Sulfide oxidation forms a critical step in the global sulfur cycle, although this process is notoriously difficult to constrain due to the multiple pathways and highly reactive intermediates involved. Multiple sulfur isotopes (δ34S and δ33S) can provide a powerful tool for unravelling sulfur cycling processes in modern (and ancient) environments, although they have had limited application to systems with well-resolved oxidative S cycling. In this study, we report the major (δ34S) and minor (δ33S) isotope values of sulfur compounds in streams and sediments from the sulfidic Frasassi cave system, Marche Region, Italy. These microaerophilic cave streams host prominent white biofilms dominated by chemolithotrophic organisms that oxidize sulfide to S0, allowing us to estimate S isotope fractionations associated with in situ sulfide oxidation and to evaluate any resulting isotope biosignatures. Our results demonstrate that chemolithotrophic sulfide oxidation produces 34S enrichments in the S0 products that are larger than those previously measured in laboratory experiments, with 34εS0-H2S of up to 8‰ calculated. These small reverse isotope effects are similar to those produced during phototrophic sulfide oxidation (≤7‰), but distinct from the small normal isotope effects previously calculated for abiotic oxidation of sulfide with O2 (~-5‰). An inverse correlation between the magnitude of 34εS0-H2S effects and sulfide availability, along with substantial differences in δ33S, both support complex sulfide oxidation pathways and intracellular recycling of S intermediates by organisms inhabiting the biofilms. At the ecosystem level, we calculate fractionations of less than 40‰ between sulfide and sulfate in the water column and in the sediments. These fractionations are smaller than those typically calculated for systems dominated by sulfate reduction (> 50‰), and contrast with the commonly held assumption that oxidative recycling of sulfide generally increases overall fractionations. The relatively small fractionations appear to be related to the sequestration of S0 in the biofilms (either intra- or extra-cellularly), which removes this intermediate substrate from fractionation by further disproportionation or oxidation reactions. In addition, the net 33λH2S-SO4 values calculated in this system are larger than data published for systems dominated by reductive sulfur cycling, partially due to the isotopic imprint of chemolithotrophic sulfide oxidation on the aqueous sulfide pool. These distinct isotopic relationships are retained in the sedimentary sulfur pool, suggesting that trends in 34S and 33S values could provide an isotopic fingerprint of such chemolithotrophic ecosystems in modern and ancient environments.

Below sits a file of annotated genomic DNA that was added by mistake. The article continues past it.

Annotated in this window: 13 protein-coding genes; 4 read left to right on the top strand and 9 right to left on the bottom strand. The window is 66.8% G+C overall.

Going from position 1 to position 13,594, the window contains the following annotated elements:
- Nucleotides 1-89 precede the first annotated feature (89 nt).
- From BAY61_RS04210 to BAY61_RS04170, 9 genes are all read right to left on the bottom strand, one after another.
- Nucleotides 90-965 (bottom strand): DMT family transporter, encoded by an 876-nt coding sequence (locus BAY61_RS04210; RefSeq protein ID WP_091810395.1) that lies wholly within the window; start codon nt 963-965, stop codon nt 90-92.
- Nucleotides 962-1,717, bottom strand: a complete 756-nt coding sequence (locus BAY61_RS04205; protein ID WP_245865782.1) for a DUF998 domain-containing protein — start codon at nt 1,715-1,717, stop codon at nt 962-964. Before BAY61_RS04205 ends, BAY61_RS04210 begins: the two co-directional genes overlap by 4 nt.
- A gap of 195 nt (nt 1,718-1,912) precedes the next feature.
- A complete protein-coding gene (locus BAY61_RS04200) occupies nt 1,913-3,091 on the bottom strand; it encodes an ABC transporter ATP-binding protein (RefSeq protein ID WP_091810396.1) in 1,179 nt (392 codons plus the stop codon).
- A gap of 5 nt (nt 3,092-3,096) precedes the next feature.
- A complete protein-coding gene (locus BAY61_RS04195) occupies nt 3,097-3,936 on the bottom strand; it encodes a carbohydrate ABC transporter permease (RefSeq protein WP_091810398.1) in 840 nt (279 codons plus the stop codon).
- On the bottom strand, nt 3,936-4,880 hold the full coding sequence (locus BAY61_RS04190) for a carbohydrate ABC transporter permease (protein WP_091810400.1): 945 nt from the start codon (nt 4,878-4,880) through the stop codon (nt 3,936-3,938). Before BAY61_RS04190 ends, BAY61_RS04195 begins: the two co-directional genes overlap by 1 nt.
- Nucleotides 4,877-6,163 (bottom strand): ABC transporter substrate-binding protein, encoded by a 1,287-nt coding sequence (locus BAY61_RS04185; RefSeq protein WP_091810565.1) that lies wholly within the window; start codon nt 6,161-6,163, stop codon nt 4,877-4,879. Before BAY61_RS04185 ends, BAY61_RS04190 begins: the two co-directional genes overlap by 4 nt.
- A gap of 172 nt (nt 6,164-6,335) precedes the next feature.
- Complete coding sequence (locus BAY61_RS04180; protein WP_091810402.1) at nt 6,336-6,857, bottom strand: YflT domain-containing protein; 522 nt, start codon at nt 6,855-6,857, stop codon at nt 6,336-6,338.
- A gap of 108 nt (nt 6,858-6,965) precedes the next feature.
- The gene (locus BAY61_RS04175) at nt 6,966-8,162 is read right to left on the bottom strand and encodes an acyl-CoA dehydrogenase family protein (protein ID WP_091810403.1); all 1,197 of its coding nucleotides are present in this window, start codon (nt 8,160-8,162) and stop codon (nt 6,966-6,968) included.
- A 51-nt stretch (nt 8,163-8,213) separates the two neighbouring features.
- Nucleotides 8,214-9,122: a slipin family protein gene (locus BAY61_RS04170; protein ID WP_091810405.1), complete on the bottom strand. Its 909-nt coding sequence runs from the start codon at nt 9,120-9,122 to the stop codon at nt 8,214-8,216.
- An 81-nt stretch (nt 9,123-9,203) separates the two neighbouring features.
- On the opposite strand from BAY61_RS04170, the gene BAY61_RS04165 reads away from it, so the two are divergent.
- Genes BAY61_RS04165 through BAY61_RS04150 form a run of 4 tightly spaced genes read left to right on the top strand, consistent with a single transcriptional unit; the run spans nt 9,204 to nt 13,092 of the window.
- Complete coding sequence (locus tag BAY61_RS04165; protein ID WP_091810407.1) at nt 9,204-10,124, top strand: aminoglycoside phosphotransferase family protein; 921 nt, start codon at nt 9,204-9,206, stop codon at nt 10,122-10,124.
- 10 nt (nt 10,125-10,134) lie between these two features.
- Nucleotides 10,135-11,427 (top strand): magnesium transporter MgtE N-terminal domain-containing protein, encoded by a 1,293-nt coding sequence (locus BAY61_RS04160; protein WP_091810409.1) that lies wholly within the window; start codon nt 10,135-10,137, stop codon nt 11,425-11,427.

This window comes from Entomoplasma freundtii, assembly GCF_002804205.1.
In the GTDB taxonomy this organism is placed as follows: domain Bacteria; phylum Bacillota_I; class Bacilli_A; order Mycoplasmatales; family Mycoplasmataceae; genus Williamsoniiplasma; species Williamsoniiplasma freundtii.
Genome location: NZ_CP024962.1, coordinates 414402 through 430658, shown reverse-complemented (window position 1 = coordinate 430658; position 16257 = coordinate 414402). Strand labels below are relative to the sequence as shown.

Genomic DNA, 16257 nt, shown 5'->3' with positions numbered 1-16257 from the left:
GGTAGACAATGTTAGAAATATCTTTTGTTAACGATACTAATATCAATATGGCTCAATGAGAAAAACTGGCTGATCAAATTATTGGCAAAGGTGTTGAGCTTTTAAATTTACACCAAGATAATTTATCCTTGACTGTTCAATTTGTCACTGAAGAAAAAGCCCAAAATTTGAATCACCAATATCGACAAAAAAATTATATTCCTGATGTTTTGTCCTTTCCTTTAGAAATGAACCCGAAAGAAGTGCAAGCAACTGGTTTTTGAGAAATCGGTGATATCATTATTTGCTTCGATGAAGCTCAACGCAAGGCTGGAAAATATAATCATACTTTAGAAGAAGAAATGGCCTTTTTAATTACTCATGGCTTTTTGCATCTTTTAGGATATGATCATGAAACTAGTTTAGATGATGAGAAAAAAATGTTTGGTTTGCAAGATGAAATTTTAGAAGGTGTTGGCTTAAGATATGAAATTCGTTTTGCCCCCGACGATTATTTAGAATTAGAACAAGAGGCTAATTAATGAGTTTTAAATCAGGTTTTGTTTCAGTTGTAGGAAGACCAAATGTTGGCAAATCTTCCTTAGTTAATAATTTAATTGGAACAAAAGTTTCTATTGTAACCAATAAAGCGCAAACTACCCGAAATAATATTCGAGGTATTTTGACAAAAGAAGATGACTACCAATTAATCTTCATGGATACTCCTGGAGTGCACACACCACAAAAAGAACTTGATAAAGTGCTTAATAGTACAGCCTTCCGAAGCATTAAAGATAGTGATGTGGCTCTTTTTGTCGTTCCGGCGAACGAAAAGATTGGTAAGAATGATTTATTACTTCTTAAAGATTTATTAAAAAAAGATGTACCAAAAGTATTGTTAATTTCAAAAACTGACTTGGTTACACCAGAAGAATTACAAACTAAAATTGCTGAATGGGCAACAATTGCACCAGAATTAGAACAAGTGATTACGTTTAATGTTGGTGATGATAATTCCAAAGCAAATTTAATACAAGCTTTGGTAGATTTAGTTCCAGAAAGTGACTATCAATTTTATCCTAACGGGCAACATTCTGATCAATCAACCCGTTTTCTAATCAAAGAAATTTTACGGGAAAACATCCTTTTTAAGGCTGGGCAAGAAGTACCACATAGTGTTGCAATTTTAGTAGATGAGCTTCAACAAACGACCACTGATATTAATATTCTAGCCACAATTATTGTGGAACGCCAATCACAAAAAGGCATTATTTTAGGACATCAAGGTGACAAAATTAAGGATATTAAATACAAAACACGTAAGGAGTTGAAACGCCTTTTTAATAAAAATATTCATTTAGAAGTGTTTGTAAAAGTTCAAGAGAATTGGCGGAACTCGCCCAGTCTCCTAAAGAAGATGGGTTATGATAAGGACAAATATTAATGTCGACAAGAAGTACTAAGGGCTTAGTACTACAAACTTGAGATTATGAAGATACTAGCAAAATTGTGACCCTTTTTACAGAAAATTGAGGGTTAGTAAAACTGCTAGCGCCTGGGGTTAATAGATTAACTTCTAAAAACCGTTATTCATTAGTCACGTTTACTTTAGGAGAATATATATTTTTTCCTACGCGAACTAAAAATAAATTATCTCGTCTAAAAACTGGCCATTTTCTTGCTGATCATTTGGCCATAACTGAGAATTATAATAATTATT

Bibliographical noteFunding Information:
The authors thank A. Montanari for providing logistical support and the use of facilities and laboratory space at the Osservatorio Geologico di Coldigioco in Italy. Thanks to S. Mariani, S. Cerioni, M. Mainiero, F. Baldoni, S. Carnevali and members of the Gruppo Speleologico C.A.I. di Fabriano and Ancona for technical assistance during field campaigns, and to S. Dattagupta, R. McCauley, K. Dawson and C. Chan for assistance with sampling. We additionally thank Associated Editor D. Johnston and K. Mandernack for constructive reviews that greatly improved the manuscript. This work was supported by NASA Exobiology ( NNX07AV54G ) (A.Z. and J.F.), a Natural Environment Research Council Fellowship ( NE/H016805 ) (A.Z.), the National Science Foundation (NSF EAR-0525503 and EAR-1124411 ) (J.M.), and the NASA Astrobiology Institute (PSARC, NNA04CC06A ) (J.M.).